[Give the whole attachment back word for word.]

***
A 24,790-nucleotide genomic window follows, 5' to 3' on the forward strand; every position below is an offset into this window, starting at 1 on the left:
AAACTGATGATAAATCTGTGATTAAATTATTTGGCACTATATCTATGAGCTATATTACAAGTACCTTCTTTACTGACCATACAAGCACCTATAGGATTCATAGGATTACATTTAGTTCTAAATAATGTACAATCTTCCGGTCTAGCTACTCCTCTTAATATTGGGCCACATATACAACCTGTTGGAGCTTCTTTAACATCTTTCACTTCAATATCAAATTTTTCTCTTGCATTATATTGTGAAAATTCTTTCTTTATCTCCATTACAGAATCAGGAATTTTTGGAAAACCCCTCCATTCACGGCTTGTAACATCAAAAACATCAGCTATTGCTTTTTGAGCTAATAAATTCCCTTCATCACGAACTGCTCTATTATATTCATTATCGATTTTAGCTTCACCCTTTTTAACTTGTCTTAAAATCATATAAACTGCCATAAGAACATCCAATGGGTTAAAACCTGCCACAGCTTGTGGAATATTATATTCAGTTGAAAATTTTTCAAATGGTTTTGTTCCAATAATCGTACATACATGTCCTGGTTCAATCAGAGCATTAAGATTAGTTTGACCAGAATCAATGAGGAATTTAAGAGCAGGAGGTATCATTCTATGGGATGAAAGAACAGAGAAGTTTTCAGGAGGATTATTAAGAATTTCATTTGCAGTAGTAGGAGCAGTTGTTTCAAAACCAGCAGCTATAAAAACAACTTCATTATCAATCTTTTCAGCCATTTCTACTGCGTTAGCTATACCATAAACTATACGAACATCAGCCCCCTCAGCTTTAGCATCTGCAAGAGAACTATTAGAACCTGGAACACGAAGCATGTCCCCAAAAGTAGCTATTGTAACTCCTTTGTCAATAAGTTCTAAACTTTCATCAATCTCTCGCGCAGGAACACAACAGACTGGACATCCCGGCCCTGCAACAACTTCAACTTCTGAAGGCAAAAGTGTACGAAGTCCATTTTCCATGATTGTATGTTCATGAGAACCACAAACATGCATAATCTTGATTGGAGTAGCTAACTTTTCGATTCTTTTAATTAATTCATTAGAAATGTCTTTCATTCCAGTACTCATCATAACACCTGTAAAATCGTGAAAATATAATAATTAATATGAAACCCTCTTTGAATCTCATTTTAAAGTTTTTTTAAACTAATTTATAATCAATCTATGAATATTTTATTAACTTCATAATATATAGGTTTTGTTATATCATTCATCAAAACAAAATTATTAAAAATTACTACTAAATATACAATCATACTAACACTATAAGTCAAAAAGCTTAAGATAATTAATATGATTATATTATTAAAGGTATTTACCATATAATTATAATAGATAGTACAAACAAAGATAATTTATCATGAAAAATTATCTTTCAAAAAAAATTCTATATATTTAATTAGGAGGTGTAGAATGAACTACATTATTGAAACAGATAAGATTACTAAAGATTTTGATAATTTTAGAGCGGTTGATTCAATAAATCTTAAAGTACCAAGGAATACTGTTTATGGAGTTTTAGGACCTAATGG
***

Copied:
A 24,790-nucleotide genomic window follows, 5' to 3' on the forward strand; every position below is an offset into this window, starting at 1 on the left:
AAACTGATGATAAATCTGTGATTAAATTATTTGGCACTATATCTATGAGCTATATTACAAGTACCTTCTTTACTGACCATACAAGCACCTATAGGATTCATAGGATTACATTTAGTTCTAAATAATGTACAATCTTCCGGTCTAGCTACTCCTCTTAATATTGGGCCACATATACAACCTGTTGGAGCTTCTTTAACATCTTTCACTTCAATATCAAATTTTTCTCTTGCATTATATTGTGAAAATTCTTTCTTTATCTCCATTACAGAATCAGGAATTTTTGGAAAACCCCTCCATTCACGGCTTGTAACATCAAAAACATCAGCTATTGCTTTTTGAGCTAATAAATTCCCTTCATCACGAACTGCTCTATTATATTCATTATCGATTTTAGCTTCACCCTTTTTAACTTGTCTTAAAATCATATAAACTGCCATAAGAACATCCAATGGGTTAAAACCTGCCACAGCTTGTGGAATATTATATTCAGTTGAAAATTTTTCAAATGGTTTTGTTCCAATAATCGTACATACATGTCCTGGTTCAATCAGAGCATTAAGATTAGTTTGACCAGAATCAATGAGGAATTTAAGAGCAGGAGGTATCATTCTATGGGATGAAAGAACAGAGAAGTTTTCAGGAGGATTATTAAGAATTTCATTTGCAGTAGTAGGAGCAGTTGTTTCAAAACCAGCAGCTATAAAAACAACTTCATTATCAATCTTTTCAGCCATTTCTACTGCGTTAGCTATACCATAAACTATACGAACATCAGCCCCCTCAGCTTTAGCATCTGCAAGAGAACTATTAGAACCTGGAACACGAAGCATGTCCCCAAAAGTAGCTATTGTAACTCCTTTGTCAATAAGTTCTAAACTTTCATCAATCTCTCGCGCAGGAACACAACAGACTGGACATCCCGGCCCTGCAACAACTTCAACTTCTGAAGGCAAAAGTGTACGAAGTCCATTTTCCATGATTGTATGTTCATGAGAACCACAAACATGCATAATCTTGATTGGAGTAGCTAACTTTTCGATTCTTTTAATTAATTCATTAGAAATGTCTTTCATTCCAGTACTCATCATAACACCTGTAAAATCGTGAAAATATAATAATTAATATGAAACCCTCTTTGAATCTCATTTTAAAGTTTTTTTAAACTAATTTATAATCAATCTATGAATATTTTATTAACTTCATAATATATAGGTTTTGTTATATCATTCATCAAAACAAAATTATTAAAAATTACTACTAAATATACAATCATACTAACACTATAAGTCAAAAAGCTTAAGATAATTAATATGATTATATTATTAAAGGTATTTACCATATAATTATAATAGATAGTACAAACAAAGATAATTTATCATGAAAAATTATCTTTCAAAAAAAATTCTATATATTTAATTAGGAGGTGTAGAATGAACTACATTATTGAAACAGATAAGATTACTAAAGATTTTGATAATTTTAGAGCGGTTGATTCAATAAATCTTAAAGTACCAAGGAATACTGTTTATGGAGTTTTAGGACCTAATGG